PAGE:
A burglary; to break and enter onto another's premises, land or real property with the intent to there commit a crime, most typically theft.
A term used by some common law jurisdiction in preference to burglary but which, with distinctions of points of detail, prohibits the same conduct.
Canada's Criminal Code defines break and enter at ¶348 and completes the description with a definition of break at ¶321 and entry at ¶350; all as follows:
"321.... break means ... to break any part, internal or external, or ... to open any thing that is used or intended to be used to close or to cover an internal or external opening."
"348. Every one who
"... for the purposes of proceedings under this section, evidence that an accused broke and entered a place or attempted to break and enter a place is, in the absence of evidence to the contrary, proof that he broke and entered the place or attempted to do so, as the case may be, with intent to commit an indictable offence therein; or broke out of a place is, in the absence of any evidence to the contrary, proof that he broke out after
- breaks and enters a place with intent to commit an indictable offence therein,
- breaks and enters a place and commits an indictable offence therein, or
- breaks out of a place after committing an indictable offence therein, or entering the place with intent to commit an indictable offence therein,
- is guilty
- if the offence is committed in relation to a dwelling-house, of an indictable offence and liable to imprisonment for life, and
- if the offence is committed in relation to a place other than a dwelling-house, of an indictable offence and liable to imprisonment for a term not exceeding ten years or of an offence punishable on summary conviction.
“(P)lace” means a dwelling-house; a building or structure or any part thereof, other than a dwelling-house; a railway vehicle, a vessel, an aircraft or a trailer; or a pen or an enclosure in which fur-bearing animals are kept in captivity for breeding or commercial purposes."
- committing an indictable offence therein, or
- entering with intent to commit an indictable offence therein.
"350. .... (A) person enters as soon as any part of his body or any part of an instrument that he uses is within any thing that is being entered; and a person shall be deemed to have broken and entered if he obtained entrance by a threat or an artifice or by collusion with a person within, or he entered without lawful justification or excuse, the proof of which lies on him, by a permanent or temporary opening."
It is customary for common law jurisdictions to have created a separate offence for the possession of break-in or burglar tools. For example, ¶351 of Canada's Criminal Code:
"Every one who, without lawful excuse, the proof of which lies on him, has in his possession any instrument suitable for the purpose of breaking into any place, motor vehicle, vault or safe under circumstances that give rise to a reasonable inference that the instrument has been used or is or was intended to be used for any such purpose, is guilty of an indictable offence...."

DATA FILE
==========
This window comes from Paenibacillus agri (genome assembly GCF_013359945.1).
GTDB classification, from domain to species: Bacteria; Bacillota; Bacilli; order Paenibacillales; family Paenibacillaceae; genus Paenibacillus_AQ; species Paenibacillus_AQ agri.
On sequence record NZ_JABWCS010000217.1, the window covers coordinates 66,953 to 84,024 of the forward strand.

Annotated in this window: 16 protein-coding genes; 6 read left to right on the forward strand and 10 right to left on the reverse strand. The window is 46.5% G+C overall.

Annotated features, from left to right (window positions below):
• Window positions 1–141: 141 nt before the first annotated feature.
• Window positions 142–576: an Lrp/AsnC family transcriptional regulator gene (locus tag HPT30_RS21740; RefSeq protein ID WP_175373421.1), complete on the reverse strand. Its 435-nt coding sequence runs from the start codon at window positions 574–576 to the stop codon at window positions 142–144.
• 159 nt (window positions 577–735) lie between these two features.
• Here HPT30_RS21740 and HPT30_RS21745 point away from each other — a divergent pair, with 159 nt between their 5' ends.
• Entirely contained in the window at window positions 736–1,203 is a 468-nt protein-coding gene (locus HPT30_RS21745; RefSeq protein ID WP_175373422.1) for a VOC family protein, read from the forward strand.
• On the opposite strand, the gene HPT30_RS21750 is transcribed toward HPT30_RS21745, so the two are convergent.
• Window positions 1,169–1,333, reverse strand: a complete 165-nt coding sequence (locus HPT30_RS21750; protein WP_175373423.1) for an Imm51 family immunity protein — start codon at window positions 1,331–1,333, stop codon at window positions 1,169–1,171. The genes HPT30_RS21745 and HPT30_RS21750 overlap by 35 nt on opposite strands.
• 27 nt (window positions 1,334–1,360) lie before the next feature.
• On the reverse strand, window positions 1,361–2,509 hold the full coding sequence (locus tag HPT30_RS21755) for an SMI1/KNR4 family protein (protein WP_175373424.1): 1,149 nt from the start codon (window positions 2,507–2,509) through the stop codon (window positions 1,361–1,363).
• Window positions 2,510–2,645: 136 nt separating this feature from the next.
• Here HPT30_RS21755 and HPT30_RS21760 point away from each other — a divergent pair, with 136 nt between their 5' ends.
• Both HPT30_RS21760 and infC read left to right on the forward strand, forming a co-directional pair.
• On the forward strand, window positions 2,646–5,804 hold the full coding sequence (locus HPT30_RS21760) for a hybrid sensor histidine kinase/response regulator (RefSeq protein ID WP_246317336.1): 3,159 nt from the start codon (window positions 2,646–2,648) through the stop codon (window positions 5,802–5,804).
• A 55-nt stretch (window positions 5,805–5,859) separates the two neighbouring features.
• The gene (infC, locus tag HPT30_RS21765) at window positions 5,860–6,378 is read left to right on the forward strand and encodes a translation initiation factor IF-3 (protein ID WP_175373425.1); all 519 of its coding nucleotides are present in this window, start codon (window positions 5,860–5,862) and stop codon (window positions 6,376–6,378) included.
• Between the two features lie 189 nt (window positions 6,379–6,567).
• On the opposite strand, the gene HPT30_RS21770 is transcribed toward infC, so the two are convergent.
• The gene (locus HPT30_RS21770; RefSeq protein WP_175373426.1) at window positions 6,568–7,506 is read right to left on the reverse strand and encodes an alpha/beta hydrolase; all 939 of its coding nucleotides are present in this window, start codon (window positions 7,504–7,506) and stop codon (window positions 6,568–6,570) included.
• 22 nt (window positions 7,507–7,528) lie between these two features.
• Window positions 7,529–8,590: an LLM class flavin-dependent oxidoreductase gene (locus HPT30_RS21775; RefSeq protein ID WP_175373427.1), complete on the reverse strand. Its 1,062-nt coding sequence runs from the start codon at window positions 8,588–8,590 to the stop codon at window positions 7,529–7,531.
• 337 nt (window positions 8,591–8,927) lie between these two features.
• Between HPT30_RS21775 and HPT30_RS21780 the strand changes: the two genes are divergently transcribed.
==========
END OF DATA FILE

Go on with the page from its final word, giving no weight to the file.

As with burglary, much case law exists dissecting the word break and enter, with offenders seeking to be relieved of a conviction on points of detail.
For example, in Canada, R v Fajtl, the accused suggested to the Court that he could not be convicted of break and entry since the premises was a mere 10-foot high wooden fenced enclosure topped with barbed wire. It's not place or a structure, Michael Fajtl told the Court and anyway, he climbed over the top and so he didn't go through a "permanent or temporary opening". The British Columbia Court of Appeal although likely impressed with the creative argument, rejected it saying that:
"... a structure is something of substantial size which is built up from component parts and intended to remain permanently on a permanent foundation, but it is still a structure even though some of its parts may be moveable as, for instance, about a pivot."
In R v Brown, the England Court of Appeal, in 1985, was entertained by Vincent Brown's argument that because he only leaned into someone else's premises, albeit through a broken woindow, he nonetheless never "entered" and on that basis, ought not to be convicted of burglary. Novel, but no cigar. The Court: ".... having broken a window, to put a hand, an arm or the upper part of a body through a broken shop window is capable of being found to be an entry."
In 1977, David Johnson's case, R v Johnson, made it all the way to Canada's highest court. The facts:
"The accused entered a partly constructed unoccupied dwelling-house at 3.30 a.m. through an open doorway leading into the house from a car-port. The door had not yet been installed. The owner, as a temporary measure, had nailed a sheet of plywood over the opening, but it would appear that some one had removed it as it was lying on the ground at the time of entry by the accused and a companion."
In upholding Johnson's conviction for break and enter, the Supreme Court noted that:
"At common law an actual breaking occurred whenever any part of the building or of its closed fastenings was displaced as, for example, by drawing a bolt, turning a key or lifting a latch. The opening of a closed but unlocked bedroom window was a breaking while the further opening of a window already partly opened was not. The reason suggested for this precious distinction was that when a householder left a window or a door partly open he offered a visible invitation to enter. Constructive breaking, in the absence of actual breaking, extended at common law to cases in which the intruder entered the premises by some aperture which, by necessity, was left permanently open, such as a chimney."
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